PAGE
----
Working to secure his strong environmental legacy from incoming President Donald Trump, President Barack Obama designated two new national monuments on Wednesday. The move will protect nearly 1.5 million acres of federal land in Utah and Nevada.
The full statement from President Obama:
Today, I am designating two new national monuments in the desert landscapes of southeastern Utah and southern Nevada to protect some of our country’s most important cultural treasures, including abundant rock art, archeological sites, and lands considered sacred by Native American tribes. Today’s actions will help protect this cultural legacy and will ensure that future generations are able to enjoy and appreciate these scenic and historic landscapes. Importantly, today I have also established a Bears Ears Commission to ensure that tribal expertise and traditional knowledge help inform the management of the Bears Ears National Monument and help us to best care for its remarkable national treasures.
Following years of public input and various proposals to protect both of these areas, including legislation and a proposal from tribal governments in and around Utah, these monuments will protect places that a wide range of stakeholders all agree are worthy of protection. We also have worked to ensure that tribes and local communities can continue to access and benefit from these lands for generations to come.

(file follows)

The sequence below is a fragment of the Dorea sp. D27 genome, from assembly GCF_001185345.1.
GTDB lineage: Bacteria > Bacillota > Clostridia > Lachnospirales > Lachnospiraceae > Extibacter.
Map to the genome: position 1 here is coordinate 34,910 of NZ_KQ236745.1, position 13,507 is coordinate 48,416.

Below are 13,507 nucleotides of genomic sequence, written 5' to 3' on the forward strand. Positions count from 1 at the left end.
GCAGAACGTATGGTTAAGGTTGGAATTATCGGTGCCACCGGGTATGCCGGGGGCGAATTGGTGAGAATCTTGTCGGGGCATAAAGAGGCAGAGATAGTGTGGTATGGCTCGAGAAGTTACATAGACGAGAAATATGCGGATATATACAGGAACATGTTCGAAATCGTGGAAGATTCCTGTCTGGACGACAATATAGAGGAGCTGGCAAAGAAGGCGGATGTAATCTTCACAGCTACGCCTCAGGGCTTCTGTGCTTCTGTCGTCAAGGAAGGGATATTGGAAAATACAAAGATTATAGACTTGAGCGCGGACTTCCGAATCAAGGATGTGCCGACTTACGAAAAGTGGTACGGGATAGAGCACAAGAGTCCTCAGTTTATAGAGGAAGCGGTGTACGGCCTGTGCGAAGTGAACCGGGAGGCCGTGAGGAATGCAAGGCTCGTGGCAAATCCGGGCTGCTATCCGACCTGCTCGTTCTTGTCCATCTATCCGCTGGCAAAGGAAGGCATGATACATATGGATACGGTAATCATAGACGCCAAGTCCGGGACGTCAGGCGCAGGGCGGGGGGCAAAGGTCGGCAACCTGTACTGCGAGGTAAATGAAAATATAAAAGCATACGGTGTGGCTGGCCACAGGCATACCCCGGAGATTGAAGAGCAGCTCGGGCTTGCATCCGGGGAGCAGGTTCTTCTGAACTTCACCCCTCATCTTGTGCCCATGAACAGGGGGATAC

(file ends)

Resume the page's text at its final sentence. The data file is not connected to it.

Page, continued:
While Native American tribes and environmentalists are applauding Obama’s steps to protect the land, Republicans in Congress are already attacking the move and vowing to reverse it when Trump takes office.
In a statement, GOP Sen. Orrin Hatch of Utah called the president’s move “an attack on an entire way of life.” Hatch’s response is unsurprising given his zero percent rating from the League of Conservation Voters last year and a 10 percent lifetime score. Hatch wants to use some of the protected land for development.
Republican Congressman Jason Chaffetz also expressed his opposition to Obama’s designations, saying he’s “outraged” that Obama would protect the land. Chaffetz called it a “slap in the face to the people of Utah.”
Once Trump takes over next month, Republicans say they are planning to limit future presidents’ power to designate national monuments without Congressional approval under the 1906 Antiquities Act.
Despite the predictable response from the GOP, President Obama’s legacy – he has protected more federal land and water than any single previous president – will endure long after he is out of the White House.
Sean Colarossi currently resides in Cleveland, Ohio. He earned his Bachelor of Arts degree in Journalism from the University of Massachusetts Amherst and was an organizing fellow for both of President Obama’s presidential campaigns. He also worked with Planned Parenthood as an Affordable Care Act Outreach Organizer in 2014, helping northeast Ohio residents obtain health insurance coverage.